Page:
The abyss is described by Stanley Milgram in his 1974 book, "Obedience to Authority", which reports his extensive work on the destructive consequences of blind obedience of being submissive to control from others. In a famous series of laboratory experiments begun at Yale University and repeated at different sites around the world, student assistants were instructed by university researchers to administer electric shocks to fellow students who were participating in a study to determine the effect of negative feedback on learning. The more mistakes the learner made, the higher the intensity of the charge sent by the student behind the one-way glass. As the learners writhed increasingly from the pain being inflicted upon them when they made mistakes, some of the student assistants said they did not want to hurt the subjects and wished to stop. Their consciences were speaking to them. When reassured by the white jacketed scholars that this was an important experiment that had to be carried on to conclusion and that many other people had been willing to carry through with these same responsibilities in previous runs of the experiment, most of the students proceeded to inflict well-nigh unbearable suffering, even when those behind the glass begged and pleaded to be unwired and one subject screamed, "I've got a weak heart!'', then slumped in his chair. In truth, the electric shocks were not actually being sent; the recipients were all actors. The real subjects in the study were the student assistants themselves. Milgram was trying to determine the limits of obedience and the vulnerability of personal conscience when authority and precedent press hard against it. He was sobered by what he found. A pre-experiment prediction was that not even one in a hundred assistants would go to the limit of the electronic equipment. In reality, nearly two-thirds of them did.
Why did students lack the courage to say no to their superiors? The fact that the experiment was described to them as being highly important, the assurances that others had obediently carried these responsibilities through in the past, and the air of confidence shown by the authorities, all contributed to the successful suppression of personal judgment and the courage to act on it. When interviewed following the experiments, many of the students said they felt sure what they were doing was wrong, but their belief that they were part of something larger, and the authorities' calm assurances, led them to surrender the claims of their own conscience.
People of any age, but especially the young, are susceptible to control by others. This is particularly true among Mormons, precisely because of our strong emphasis on respecting those in authority. Even those who believe that obedience to religious authorities can never be excessive must recognize that a blindly obedient mentality nurtured within a religious context can lead to extreme vulnerability outside it. The scale of scams and success of swindlers in Utah is one evidence that Mormons too easily defer judgment to others if, for whatever reason, they decide to trust them. An obedient people is a people easily led--by whoever comes along.
The analogy of the fasces--the bundle of flimsy sticks bound tightly with cords to form a mighty instrument--is often used to justify organizational discipline and obedience to a single person or elite. It illustrates the strength of directed thought and action, yet despite the fact that this image appeared on the American dime for decades, we must remember that it was the symbol from which the fascists (or Nazis) took their name. Willingness to blindly accept orders from other persons involves the transfer of control from inside the self to an external locus. The individual feels an increasing sense of duty to the leaders but loses a sense of responsibility for his or her own actions and their consequences, thus producing the "crimes of obedience'' that have ravaged virtually all totalitarian societies and from which no society or group can claim immunity.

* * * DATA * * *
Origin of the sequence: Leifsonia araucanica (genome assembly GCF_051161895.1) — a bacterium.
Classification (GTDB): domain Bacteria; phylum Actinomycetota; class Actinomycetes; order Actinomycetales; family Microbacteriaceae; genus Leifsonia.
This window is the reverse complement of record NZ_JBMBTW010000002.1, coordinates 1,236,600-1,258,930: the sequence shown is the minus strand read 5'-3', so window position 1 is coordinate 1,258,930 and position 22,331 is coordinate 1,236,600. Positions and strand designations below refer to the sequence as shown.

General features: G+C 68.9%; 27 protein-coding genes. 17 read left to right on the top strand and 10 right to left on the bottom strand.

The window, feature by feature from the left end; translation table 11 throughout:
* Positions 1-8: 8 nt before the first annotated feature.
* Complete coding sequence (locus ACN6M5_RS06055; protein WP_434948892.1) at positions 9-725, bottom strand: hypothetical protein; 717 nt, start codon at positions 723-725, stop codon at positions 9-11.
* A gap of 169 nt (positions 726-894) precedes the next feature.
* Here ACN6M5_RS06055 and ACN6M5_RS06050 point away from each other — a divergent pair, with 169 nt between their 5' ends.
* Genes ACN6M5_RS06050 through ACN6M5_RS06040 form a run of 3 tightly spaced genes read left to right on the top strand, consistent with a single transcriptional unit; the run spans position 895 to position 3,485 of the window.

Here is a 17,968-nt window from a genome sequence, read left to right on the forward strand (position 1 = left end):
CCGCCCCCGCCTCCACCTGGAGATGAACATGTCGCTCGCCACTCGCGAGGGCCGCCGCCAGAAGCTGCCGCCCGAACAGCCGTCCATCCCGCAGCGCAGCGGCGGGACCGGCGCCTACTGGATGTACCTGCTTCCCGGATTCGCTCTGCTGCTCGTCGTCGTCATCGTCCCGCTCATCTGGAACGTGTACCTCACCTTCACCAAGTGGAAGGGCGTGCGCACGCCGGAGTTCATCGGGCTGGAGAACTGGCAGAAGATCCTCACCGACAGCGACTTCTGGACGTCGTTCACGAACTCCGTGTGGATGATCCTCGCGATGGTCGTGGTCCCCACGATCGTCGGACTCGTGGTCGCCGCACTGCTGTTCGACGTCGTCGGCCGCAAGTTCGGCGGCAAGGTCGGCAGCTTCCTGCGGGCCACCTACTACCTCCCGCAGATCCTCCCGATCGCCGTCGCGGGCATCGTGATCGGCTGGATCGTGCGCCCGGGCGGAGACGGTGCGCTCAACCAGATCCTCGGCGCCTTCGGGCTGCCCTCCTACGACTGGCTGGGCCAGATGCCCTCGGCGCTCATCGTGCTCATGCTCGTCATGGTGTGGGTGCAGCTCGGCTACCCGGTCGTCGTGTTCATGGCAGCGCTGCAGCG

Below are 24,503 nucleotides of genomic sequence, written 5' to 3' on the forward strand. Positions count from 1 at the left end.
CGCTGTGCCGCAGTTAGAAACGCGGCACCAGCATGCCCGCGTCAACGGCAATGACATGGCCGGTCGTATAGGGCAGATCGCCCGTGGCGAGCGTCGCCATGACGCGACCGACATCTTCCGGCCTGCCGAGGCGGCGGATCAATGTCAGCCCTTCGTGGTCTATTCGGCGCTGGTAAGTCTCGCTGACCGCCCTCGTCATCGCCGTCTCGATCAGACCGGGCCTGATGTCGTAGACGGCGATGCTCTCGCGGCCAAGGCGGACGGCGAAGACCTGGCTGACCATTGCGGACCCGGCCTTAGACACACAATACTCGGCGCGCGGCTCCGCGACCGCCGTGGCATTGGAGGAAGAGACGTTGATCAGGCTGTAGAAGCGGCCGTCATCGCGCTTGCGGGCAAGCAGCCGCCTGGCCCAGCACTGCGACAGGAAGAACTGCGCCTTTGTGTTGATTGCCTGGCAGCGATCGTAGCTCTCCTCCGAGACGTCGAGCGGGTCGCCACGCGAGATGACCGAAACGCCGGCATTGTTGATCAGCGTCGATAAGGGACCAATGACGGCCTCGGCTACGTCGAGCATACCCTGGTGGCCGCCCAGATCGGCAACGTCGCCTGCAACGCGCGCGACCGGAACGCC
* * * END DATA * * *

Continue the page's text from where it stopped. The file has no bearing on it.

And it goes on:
Free societies, however, are based on the ideal that each individual is an irreducible, independent moral agent. Those who are able to think for themselves, are not only essential to the existence of free institutions but also fully prepared to enjoy and benefit from the blessings of life itself. For them, obedience is to principles, not persons; an informed conscience is their guide. General Alexander W. Doniphan possessed the unusual courage to resist a written military order, and Joseph Smith was spared execution on the morning of 1 November 1838 (HC 3:190-99). We honor Doniphan for disobeying his military superior; his ultimate loyalty was to principle.
The irony today, regarding the obedience issue within the LDS Church, is that distinctions are rarely made between loyalty to leaders and loyalty to principle. It is simply assumed that they are one and the same. Yet this union would require a claim of infallibility, not only for the president of the Mormon Church but for the entire priesthood. Omni-infallibility. Since such a claim has never been made and scriptures clearly warn us about the dangers of exercising unrighteous dominion (D&C 121:39), we inevitably face the task of making distinctions about obedience. My ultimate loyalty may be to God, but how do I know God's will? Through the study of scripture? By listening to Church leaders? By applying gospel principles? Or, by sensing the still small voice? These sources of understanding are not always consistent; but even if they were, they could not fully anticipate or inform every action or judgment I must make. New situations constantly confront me; only an enlightened and prayerful conscience can blend divine intent with personal knowledge to guide my decisions. No one has the wisdom or right to do this for me.
Gospel principles and the Church are not synonymous. But one reason these concepts have become so blurred is that we seem to be making obedience to Church into a terminal principle, rather than an instrumental one. It has become an end in itself. Therein lies the confusion about the first commandment: "Thou shalt love the Lord thy God with all thy heart, and with all thy soul, and with all thy mind. This is the first and great commandment. And the second is like unto it. Thou shalt love thy neighbour as thyself. On these two commandments hang all the law and the prophets" (Matt. 22: 37--40). Loyalty to God and love of neighbor are the ends. Obedience to enduring principles is a means. Once obedience itself becomes an end, however, the believer no longer takes full responsibility for the consequences of his or her own actions. If things go awry, the sin be on someone else's head. Never mind those sinned against. Fortunately, "love thy neighbor as thyself," the ultimate principle, dams this stream of faulty reasoning.